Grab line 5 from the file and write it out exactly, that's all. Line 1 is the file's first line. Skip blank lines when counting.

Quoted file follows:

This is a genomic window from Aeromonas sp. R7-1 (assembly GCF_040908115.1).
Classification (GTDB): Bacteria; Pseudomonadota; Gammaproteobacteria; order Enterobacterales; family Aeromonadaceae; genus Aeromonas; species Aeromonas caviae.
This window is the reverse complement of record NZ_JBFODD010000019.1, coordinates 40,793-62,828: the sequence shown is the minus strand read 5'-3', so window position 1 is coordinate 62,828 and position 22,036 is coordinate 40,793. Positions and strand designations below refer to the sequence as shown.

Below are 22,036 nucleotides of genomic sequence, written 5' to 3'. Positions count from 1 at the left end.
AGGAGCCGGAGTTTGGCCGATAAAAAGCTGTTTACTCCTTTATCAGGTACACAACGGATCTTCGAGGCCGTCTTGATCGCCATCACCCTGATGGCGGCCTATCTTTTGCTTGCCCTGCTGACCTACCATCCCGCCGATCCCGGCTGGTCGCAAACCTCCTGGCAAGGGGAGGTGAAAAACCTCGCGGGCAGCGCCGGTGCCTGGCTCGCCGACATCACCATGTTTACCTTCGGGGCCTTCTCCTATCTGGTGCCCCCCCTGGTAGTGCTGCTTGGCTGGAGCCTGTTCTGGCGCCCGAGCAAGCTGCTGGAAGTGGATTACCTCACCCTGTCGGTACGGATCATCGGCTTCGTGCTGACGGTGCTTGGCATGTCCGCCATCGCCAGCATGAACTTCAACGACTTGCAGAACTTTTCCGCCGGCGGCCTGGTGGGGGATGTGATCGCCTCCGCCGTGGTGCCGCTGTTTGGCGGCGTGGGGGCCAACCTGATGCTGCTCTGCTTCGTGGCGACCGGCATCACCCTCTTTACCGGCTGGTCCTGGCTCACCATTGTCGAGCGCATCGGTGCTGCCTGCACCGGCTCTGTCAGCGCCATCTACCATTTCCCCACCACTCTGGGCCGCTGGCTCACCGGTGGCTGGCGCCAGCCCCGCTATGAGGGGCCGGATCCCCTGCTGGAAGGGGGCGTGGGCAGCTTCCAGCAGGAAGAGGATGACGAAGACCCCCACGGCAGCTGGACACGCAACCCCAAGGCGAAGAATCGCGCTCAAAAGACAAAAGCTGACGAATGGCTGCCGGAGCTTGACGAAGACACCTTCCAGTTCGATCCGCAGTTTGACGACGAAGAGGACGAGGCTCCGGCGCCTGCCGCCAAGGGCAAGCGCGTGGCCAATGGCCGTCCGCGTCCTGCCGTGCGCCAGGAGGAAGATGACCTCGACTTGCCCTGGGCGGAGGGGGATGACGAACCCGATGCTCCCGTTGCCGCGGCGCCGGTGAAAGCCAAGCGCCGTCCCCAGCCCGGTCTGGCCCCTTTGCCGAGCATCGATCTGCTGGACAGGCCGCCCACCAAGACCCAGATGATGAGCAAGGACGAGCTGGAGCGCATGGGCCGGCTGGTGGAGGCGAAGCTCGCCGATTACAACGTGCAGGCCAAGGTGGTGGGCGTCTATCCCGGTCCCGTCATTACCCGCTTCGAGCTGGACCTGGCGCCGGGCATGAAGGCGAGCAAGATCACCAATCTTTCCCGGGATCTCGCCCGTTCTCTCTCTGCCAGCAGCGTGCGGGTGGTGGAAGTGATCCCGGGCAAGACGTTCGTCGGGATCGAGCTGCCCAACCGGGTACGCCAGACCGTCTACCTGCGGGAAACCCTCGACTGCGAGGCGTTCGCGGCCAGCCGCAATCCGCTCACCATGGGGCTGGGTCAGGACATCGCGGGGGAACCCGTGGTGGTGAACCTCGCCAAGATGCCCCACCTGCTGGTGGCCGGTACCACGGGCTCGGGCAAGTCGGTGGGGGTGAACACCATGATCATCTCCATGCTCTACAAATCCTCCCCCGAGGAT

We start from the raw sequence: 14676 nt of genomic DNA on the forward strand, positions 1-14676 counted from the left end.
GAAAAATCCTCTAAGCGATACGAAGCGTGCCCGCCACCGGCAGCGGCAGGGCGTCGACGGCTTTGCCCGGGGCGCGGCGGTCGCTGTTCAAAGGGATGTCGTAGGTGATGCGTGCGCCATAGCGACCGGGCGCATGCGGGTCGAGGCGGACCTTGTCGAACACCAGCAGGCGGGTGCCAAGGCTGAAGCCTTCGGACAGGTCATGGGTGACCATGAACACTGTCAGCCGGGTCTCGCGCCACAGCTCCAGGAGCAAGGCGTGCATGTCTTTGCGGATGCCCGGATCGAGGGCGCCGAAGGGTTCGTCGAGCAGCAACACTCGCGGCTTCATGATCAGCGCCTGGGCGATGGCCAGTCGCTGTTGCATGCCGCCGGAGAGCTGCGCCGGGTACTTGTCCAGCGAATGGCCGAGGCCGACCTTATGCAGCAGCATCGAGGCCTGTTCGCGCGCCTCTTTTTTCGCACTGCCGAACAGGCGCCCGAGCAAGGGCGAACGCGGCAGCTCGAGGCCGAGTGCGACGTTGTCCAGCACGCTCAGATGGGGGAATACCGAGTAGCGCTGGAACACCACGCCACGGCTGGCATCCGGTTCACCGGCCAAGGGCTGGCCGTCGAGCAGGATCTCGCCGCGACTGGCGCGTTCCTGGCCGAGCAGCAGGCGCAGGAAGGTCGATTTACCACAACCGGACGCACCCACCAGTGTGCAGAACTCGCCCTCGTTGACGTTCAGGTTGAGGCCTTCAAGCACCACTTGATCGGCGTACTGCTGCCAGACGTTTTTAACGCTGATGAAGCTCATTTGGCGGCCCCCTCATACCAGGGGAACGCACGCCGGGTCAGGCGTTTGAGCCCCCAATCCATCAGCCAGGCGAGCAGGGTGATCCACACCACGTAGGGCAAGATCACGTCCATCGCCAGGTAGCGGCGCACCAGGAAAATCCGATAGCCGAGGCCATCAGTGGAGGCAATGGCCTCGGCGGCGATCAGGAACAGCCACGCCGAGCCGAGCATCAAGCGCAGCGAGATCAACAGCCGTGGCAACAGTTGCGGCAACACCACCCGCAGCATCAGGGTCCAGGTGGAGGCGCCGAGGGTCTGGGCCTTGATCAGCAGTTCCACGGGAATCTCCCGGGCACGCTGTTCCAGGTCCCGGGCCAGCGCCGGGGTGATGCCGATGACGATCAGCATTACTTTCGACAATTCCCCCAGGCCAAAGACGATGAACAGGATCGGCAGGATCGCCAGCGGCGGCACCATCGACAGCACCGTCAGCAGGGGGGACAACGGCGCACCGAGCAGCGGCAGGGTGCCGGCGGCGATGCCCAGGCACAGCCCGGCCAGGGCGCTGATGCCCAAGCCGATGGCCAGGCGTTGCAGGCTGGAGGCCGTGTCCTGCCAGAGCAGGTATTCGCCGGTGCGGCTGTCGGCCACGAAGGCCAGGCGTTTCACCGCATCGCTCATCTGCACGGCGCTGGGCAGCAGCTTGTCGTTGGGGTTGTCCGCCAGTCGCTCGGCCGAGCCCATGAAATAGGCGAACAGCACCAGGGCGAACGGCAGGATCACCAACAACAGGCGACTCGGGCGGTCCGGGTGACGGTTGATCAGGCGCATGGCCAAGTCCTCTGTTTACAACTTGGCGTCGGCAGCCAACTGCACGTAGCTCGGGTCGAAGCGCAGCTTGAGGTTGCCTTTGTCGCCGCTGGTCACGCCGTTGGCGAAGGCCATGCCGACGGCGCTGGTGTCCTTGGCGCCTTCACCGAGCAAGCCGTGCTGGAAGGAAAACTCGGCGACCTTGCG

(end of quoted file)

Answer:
AGGAGCCGGAGTTTGGCCGATAAAAAGCTGTTTACTCCTTTATCAGGTACACAACGGATCTTCGAGGCCGTCTTGATCGCCATCACCCTGATGGCGGCCTATCTTTTGCTTGCCCTGCTGACCTACCATCCCGCCGATCCCGGCTGGTCGCAAACCTCCTGGCAAGGGGAGGTGAAAAACCTCGCGGGCAGCGCCGGTGCCTGGCTCGCCGACATCACCATGTTTACCTTCGGGGCCTTCTCCTATCTGGTGCCCCCCCTGGTAGTGCTGCTTGGCTGGAGCCTGTTCTGGCGCCCGAGCAAGCTGCTGGAAGTGGATTACCTCACCCTGTCGGTACGGATCATCGGCTTCGTGCTGACGGTGCTTGGCATGTCCGCCATCGCCAGCATGAACTTCAACGACTTGCAGAACTTTTCCGCCGGCGGCCTGGTGGGGGATGTGATCGCCTCCGCCGTGGTGCCGCTGTTTGGCGGCGTGGGGGCCAACCTGATGCTGCTCTGCTTCGTGGCGACCGGCATCACCCTCTTTACCGGCTGGTCCTGGCTCACCATTGTCGAGCGCATCGGTGCTGCCTGCACCGGCTCTGTCAGCGCCATCTACCATTTCCCCACCACTCTGGGCCGCTGGCTCACCGGTGGCTGGCGCCAGCCCCGCTATGAGGGGCCGGATCCCCTGCTGGAAGGGGGCGTGGGCAGCTTCCAGCAGGAAGAGGATGACGAAGACCCCCACGGCAGCTGGACACGCAACCCCAAGGCGAAGAATCGCGCTCAAAAGACAAAAGCTGACGAATGGCTGCCGGAGCTTGACGAAGACACCTTCCAGTTCGATCCGCAGTTTGACGACGAAGAGGACGAGGCTCCGGCGCCTGCCGCCAAGGGCAAGCGCGTGGCCAATGGCCGTCCGCGTCCTGCCGTGCGCCAGGAGGAAGATGACCTCGACTTGCCCTGGGCGGAGGGGGATGACGAACCCGATGCTCCCGTTGCCGCGGCGCCGGTGAAAGCCAAGCGCCGTCCCCAGCCCGGTCTGGCCCCTTTGCCGAGCATCGATCTGCTGGACAGGCCGCCCACCAAGACCCAGATGATGAGCAAGGACGAGCTGGAGCGCATGGGCCGGCTGGTGGAGGCGAAGCTCGCCGATTACAACGTGCAGGCCAAGGTGGTGGGCGTCTATCCCGGTCCCGTCATTACCCGCTTCGAGCTGGACCTGGCGCCGGGCATGAAGGCGAGCAAGATCACCAATCTTTCCCGGGATCTCGCCCGTTCTCTCTCTGCCAGCAGCGTGCGGGTGGTGGAAGTGATCCCGGGCAAGACGTTCGTCGGGATCGAGCTGCCCAACCGGGTACGCCAGACCGTCTACCTGCGGGAAACCCTCGACTGCGAGGCGTTCGCGGCCAGCCGCAATCCGCTCACCATGGGGCTGGGTCAGGACATCGCGGGGGAACCCGTGGTGGTGAACCTCGCCAAGATGCCCCACCTGCTGGTGGCCGGTACCACGGGCTCGGGCAAGTCGGTGGGGGTGAACACCATGATCATCTCCATGCTCTACAAATCCTCCCCCGAGGAT